Baldur’s Gate Studio Responds To Trans Character Harassment


Baldur's Gate

Beamdog, development studio behind the widely popular Baldur’s Gate game series, have today released a statement following the online criticism around the game’s new expansion ‘Siege of Dragonspear’ and its inclusion of a transgender character.

CEO Trent Oster has hit back at those criticising the game and condemned those who have harassed and insulted members of the development staff, particularly writer Amber Scott.

‘While we appreciate all feedback we receive from our fans, both positive as well as negative, some of the negative feedback has focused not on Siege of Dragonspear but on individual developers at Beamdog, to the point of online threats and harassment.

‘I just want to make myself crystal clear that Beamdog does not condone this behaviour, and moreover that it will not have the desired effect as we stand behind all of our developers 100%.  We created the game as a group, and going forward we will be working on the game’s issues as a group, which I believe is exactly as it should be.

‘We’ve received feedback around Mizhena, a supporting character who reveals she is transgender.  In retrospect, it would have been better served if we had introduced a transgender character with more development.  This is a lesson we will be carrying forward in our development as creators and we will be improving this character in a future update.’

Some of the feedback that he is referring to relates to a number of people who have complained that the introduction of a trans character is a bad thing because the character is ‘badly written’, though complaining about one small conversation about choosing their own name because they’re trans has less to do with being badly written and more to do with people not wanting a trans character in the game to begin with.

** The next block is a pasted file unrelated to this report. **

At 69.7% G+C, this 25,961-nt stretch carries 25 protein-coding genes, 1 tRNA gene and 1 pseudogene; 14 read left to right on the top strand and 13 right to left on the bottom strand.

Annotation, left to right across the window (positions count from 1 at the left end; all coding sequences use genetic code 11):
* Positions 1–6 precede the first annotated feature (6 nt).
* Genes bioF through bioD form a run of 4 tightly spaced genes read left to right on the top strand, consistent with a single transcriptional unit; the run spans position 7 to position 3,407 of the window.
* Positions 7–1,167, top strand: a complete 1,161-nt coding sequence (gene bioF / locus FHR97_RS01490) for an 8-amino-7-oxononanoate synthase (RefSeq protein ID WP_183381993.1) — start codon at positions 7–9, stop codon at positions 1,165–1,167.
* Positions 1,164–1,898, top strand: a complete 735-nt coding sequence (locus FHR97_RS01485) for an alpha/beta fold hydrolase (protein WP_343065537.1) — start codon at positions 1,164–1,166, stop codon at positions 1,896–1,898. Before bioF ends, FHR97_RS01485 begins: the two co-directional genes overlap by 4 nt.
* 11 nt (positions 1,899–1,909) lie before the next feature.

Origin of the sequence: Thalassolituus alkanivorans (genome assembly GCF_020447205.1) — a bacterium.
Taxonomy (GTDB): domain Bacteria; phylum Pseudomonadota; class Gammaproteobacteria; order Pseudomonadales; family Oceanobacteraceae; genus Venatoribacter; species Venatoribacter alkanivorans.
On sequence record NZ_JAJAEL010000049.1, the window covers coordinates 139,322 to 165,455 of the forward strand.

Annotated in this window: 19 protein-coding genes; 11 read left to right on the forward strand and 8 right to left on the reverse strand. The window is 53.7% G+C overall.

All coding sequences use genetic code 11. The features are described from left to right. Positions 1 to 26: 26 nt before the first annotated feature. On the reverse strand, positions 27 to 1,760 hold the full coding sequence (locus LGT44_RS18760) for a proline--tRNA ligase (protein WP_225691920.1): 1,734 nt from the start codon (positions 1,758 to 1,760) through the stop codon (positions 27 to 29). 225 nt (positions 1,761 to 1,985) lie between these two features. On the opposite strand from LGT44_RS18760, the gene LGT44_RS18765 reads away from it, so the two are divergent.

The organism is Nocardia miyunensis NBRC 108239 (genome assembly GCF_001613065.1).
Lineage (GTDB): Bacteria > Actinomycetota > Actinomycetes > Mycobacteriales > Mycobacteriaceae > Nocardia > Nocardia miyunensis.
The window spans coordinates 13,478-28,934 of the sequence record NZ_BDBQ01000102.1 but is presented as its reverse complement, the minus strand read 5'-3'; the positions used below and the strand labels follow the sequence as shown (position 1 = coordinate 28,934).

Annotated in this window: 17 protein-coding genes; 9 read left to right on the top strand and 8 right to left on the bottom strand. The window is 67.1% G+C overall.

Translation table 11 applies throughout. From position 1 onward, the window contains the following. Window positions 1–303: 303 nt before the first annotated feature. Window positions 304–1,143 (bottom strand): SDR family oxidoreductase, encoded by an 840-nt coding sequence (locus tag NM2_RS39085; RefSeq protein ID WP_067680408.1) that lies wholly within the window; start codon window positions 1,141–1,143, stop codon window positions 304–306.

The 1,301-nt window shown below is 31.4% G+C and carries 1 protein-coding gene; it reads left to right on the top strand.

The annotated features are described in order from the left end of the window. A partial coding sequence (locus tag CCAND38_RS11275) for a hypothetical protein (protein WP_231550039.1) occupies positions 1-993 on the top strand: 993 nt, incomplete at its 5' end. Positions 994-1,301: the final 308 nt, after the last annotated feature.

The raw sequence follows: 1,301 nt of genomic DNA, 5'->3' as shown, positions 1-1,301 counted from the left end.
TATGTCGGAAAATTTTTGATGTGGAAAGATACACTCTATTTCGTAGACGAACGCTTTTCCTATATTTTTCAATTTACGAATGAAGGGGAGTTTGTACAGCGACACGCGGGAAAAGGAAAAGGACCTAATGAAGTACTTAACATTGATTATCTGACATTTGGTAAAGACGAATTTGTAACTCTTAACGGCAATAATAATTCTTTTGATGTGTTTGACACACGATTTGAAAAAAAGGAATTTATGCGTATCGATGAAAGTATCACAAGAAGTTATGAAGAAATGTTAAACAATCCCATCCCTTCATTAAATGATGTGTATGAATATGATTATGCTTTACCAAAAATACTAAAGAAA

To say that characters from certain groups or minorities should not be present unless they are ‘well written’ or ‘have a point’ is a poor argument as so many characters in every medium would suddenly disappear because, well not every character is well written.  Whilst it would have been good to have a trans character with a ton of backstory and a great narrative that really gives them the time to shine it doesn’t mean that one side character who is trans is a bad thing.

There is such a broad mix of people in the world, all from different backgrounds with different stories that to only display this kind of range in central characters who are given this kind of depth and attention to detail would paint a very untrue picture of the world, even a fictional world.  People are varied, characters in games should be varied too, big and small characters.

Ed Greenwood, an author who has worked on many D&D games, took to Facebook to support Beamdog’s inclusion of a transgender character and point out the ridiculouness of the arguments people have made against it.  ‘D&D has half-orcs, and half-dragons, and half-elves, and has magic items that specifically change gender, right there in the rules.  Surely, if you can handle the basic notion of cross-species sex, having a full variety of gender roles should be something that doesn’t blow your mind.’


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Amy is a journalist and editor contributing the websites Planet Transgender, Gay News Network, The Bottle Episode, The Retro Box and Claire Channel. Amy is also a published comic book writer and letterer. In addition to her writing Amy has also worked with the Centre For Hate Crime Studies in Leicester and has worked in the capacity of an advisor to the United Nations Entity For Gender Equality and The Empowerment of Women.


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